So we decided, 'Let's just make a club in the shed. Janet Planet — Spray painted fake big speakers. And we spray painted a part of it called, 'The Fuck Bunk. So you guys are partiers for sure, and it definitely manifests through your music — this very carefree, fun vibe. You mentioned some illegal things that went on — we don't have to talk about those things.
But I did read that something that factored into your writing process this time around was psychedelics. Do you think that helped open up a new creative space for you guys? Sugar Bones — I think that always helps. Also during lockdown, we were so restricted physically and not going anywhere. So if you can free your mind in any way, it definitely helps. We'd have a few nights where we'd just sit in the kitchen with a hundred dollar USB mic plugged into the laptop and just kind of riff on that for 12 hours straight or all night.
I think there was some pure magic that came out of that. It's a sneaky way out of the lockdown. Is there a moment that you remember, like an 'aha' moment or an epiphany that came about through experimenting while on mushrooms, or maybe something else brought that about? Janet Planet — I do remember writing a few tracks on the record or pieces of tracks on the record and thinking, 'This is gonna be really good when I'm sober,' and I'd listen to it and it'd be rubbish. Janet Planet — But then there were a whole bunch of those good 'aha' moments.
And listening back to that, we were like, 'Yeah, that's definitely going to be a chorus. That's going to be on the record. But there were also a lot of moments like that while we were sober as well. We were kind of trying to treat it like a job.
So we'd do Monday to Friday, nine till five — just to create some structure in our lives, because it was such a structureless time. So, you know, it could be a Wednesday at midday, and we'd have a breakthrough for a track and everyone would just be high from that kind of thing. The music was probably the biggest drug of all. Janet Planet — And we'd change things up if we were struggling on a track.
So we'd try it in the daytime and then we'd try it again in the afternoon. And then later on we might try it at like AM when we're wasted. And at each one of those points, if you can't break the track, then you're probably not gonna break it because you need to be in a different head space. We tried all the different approaches, and then if we still couldn't get there, it probably wasn't going to happen.
I think that just felt real special; it was the first time we let ourselves go over the four minute standard pop length of a song; it's a bit more of a journey. It's got all the different flavors of the album in one song and it was really fun to write. Janet Planet — I feel like mine is like changing all the time because we're working on the live set at the moment. I'm seeing things come to life and how it'll look on stage and it's been changing what my favorite is. It's probably 'Break It Bought It' at the moment; we're working on this incredible group dance and it's the first time I've ever been able to get all four of the boys in a dance with me and I've been really looking forward to it.
So I think with that live performance coming together, that's my favorite right now. Sugar Bones — It's weird that it changes over time, but it does. Because when we're just writing the songs, that takes so long and we're just so involved in that. And then the next phase, thinking about the live show and how to structure it and what dances we're going to do, what costumes, what sort of gags we're going to pull out. And then once we start actually rehearsing it — which we've just finished after weeks and weeks — that changes it all again as well.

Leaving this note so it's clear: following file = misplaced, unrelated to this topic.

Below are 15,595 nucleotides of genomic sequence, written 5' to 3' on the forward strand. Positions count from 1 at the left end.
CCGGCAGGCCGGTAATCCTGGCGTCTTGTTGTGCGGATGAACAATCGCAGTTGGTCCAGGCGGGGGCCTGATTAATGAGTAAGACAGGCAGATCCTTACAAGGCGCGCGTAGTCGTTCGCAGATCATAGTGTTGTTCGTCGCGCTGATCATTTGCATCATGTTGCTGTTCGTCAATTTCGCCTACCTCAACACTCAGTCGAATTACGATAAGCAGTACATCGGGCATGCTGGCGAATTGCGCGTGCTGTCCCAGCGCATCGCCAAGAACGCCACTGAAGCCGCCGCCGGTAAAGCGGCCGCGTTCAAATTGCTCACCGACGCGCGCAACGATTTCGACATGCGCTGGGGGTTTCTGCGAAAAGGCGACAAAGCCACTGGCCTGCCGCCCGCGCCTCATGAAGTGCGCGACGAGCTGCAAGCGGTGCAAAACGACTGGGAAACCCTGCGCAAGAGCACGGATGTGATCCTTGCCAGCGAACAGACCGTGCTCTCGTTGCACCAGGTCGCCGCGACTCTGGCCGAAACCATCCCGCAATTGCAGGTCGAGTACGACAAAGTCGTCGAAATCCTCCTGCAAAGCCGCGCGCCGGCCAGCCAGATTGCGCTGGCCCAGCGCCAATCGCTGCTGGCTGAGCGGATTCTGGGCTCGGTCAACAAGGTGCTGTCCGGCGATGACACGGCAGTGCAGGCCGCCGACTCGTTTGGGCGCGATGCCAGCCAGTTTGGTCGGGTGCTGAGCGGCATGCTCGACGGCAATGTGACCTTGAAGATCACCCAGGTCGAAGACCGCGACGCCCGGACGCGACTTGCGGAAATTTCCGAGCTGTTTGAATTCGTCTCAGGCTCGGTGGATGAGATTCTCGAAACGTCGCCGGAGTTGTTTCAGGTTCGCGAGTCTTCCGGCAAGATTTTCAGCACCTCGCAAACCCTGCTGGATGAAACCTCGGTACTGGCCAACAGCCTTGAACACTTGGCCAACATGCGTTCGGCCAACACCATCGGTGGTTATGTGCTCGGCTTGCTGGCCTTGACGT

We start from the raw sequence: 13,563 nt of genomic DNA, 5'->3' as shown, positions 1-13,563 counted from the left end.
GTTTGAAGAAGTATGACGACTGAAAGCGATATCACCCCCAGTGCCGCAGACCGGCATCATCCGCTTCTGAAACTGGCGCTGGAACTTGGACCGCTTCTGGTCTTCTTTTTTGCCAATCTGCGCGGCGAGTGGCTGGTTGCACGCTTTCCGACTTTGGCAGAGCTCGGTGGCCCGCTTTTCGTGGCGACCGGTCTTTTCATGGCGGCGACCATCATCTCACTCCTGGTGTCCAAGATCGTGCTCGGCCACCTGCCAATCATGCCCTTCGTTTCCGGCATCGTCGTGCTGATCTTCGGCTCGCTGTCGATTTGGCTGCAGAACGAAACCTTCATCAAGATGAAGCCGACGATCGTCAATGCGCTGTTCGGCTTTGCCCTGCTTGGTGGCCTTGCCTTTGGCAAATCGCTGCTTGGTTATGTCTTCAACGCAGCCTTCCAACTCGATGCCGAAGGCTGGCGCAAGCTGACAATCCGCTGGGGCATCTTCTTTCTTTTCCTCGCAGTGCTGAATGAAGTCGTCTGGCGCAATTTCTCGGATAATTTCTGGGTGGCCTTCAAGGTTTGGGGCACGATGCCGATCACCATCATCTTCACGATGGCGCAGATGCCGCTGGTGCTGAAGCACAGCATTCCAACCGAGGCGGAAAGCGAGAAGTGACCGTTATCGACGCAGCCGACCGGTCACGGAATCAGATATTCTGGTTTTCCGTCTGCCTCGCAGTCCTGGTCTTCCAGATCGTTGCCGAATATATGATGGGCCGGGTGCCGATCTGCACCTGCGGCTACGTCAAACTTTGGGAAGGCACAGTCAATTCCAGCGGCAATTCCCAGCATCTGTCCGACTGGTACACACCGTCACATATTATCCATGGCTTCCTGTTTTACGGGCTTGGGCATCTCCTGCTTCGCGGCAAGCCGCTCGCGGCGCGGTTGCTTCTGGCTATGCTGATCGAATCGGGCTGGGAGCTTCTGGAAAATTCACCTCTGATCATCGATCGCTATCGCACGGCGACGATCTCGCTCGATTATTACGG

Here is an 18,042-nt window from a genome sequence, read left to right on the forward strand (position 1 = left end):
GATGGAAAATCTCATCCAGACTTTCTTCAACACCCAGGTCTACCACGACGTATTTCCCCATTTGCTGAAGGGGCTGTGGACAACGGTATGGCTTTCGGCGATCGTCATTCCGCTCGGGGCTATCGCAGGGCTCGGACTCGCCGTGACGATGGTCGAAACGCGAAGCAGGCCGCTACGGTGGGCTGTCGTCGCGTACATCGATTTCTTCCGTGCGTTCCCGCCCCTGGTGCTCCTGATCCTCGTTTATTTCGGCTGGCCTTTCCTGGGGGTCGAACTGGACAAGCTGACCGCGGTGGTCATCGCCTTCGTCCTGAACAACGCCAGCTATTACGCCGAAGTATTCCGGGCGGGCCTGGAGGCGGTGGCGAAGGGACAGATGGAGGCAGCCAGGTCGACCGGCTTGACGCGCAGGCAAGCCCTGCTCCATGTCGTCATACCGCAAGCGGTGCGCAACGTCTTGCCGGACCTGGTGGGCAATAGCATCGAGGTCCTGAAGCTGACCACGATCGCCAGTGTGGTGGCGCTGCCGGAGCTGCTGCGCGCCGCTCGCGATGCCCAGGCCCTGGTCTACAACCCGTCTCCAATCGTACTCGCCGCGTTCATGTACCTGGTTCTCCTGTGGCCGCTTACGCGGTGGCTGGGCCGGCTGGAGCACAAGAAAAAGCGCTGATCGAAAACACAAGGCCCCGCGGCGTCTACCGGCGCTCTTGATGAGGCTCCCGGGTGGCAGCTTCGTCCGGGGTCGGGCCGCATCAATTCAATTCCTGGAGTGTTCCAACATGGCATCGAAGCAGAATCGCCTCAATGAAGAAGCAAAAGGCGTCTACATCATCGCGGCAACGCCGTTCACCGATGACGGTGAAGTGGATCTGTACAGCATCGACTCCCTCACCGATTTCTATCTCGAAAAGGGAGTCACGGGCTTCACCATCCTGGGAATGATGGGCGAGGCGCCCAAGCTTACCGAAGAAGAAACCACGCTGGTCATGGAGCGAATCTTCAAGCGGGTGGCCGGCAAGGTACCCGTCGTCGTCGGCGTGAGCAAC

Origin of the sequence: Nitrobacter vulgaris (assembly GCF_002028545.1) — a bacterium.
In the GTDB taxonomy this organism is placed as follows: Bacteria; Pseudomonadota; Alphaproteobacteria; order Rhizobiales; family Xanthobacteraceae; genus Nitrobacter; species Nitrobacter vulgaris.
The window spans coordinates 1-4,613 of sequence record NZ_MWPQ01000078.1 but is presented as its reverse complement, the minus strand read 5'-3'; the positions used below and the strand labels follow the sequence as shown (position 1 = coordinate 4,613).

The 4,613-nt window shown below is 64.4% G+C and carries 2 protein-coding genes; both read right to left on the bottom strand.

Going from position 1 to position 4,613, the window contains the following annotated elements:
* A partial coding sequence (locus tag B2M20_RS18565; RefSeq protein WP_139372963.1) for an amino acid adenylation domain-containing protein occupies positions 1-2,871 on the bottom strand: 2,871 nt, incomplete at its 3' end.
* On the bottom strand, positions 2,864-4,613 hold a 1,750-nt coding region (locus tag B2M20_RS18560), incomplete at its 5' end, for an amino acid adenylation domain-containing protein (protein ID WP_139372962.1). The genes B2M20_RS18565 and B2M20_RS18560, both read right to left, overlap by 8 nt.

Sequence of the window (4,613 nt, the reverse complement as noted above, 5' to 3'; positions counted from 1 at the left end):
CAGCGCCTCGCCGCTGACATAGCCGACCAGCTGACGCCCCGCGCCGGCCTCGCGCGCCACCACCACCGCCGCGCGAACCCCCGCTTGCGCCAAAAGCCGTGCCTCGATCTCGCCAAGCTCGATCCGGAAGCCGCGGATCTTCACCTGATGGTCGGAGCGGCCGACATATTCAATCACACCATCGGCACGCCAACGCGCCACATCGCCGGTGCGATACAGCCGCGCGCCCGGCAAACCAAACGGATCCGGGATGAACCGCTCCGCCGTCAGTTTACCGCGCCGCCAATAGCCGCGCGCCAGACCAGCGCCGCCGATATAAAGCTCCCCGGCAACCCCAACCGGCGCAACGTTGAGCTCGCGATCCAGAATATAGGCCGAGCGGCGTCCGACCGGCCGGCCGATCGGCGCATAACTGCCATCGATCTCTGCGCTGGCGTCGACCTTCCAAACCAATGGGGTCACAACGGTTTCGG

What have you learned so far that will help you continue to evolve? Are you going to continue the same traditions with the next album or find an entirely new approach? So I don't know if we would actually write it living in the same house again, like why would we?
I mean — it was fun living together though. Sugar Bones — No — I don't know. It's hard to say because from the first album to the second album, there were four years in between. And that was pretty much constant touring for us and there's no way we ever could have predicted how the second one was going to be written. So the third one, that could be another four or five years from now. Janet Planet — God, no. No way — we're gonna be better this time.
We're actually gonna write. Sugar Bones — I think one thing I definitely want to do again is actually put a big chunk of time aside because it was actually so good being able to have that time with Tilt. Janet Planet — It creates more of a world that way rather than progressively writing over a three-year period. Sugar Bones — We let the songs dictate where they wanted to go, rather than trying to put them in a box. I think that's probably something we'll stick to forever now.
Janet Planet — Yeah, and having multiple influences. I'm not afraid of having a multiple genre album. I think that's cool. Sugar Bones — Just letting the song be the best kind of song — whatever type of song that may be. And if that's a country banger, then that's okay. Janet Planet — Well, I mean, I'd love to get a country banger in the next album. That's gotta be a goal. We have a whole bucket list of things that we'd like to do for albums — we probably ticked off about three-quarters of that so far.
So there are a whole bunch of things that we wanted to get in that didn't get in, but they will next time. Sugar Bones — When they're ready. When they come. And with the live shows, the more money we get, the more we can actually afford to spend on the live show. So there are some crazy ideas we have for that. That's why you need to make your country banger and have that just completely take off, and then you can do whatever you want. Well, whatever comes next for you guys, country music, horses, whatever it is — I'm excited to see.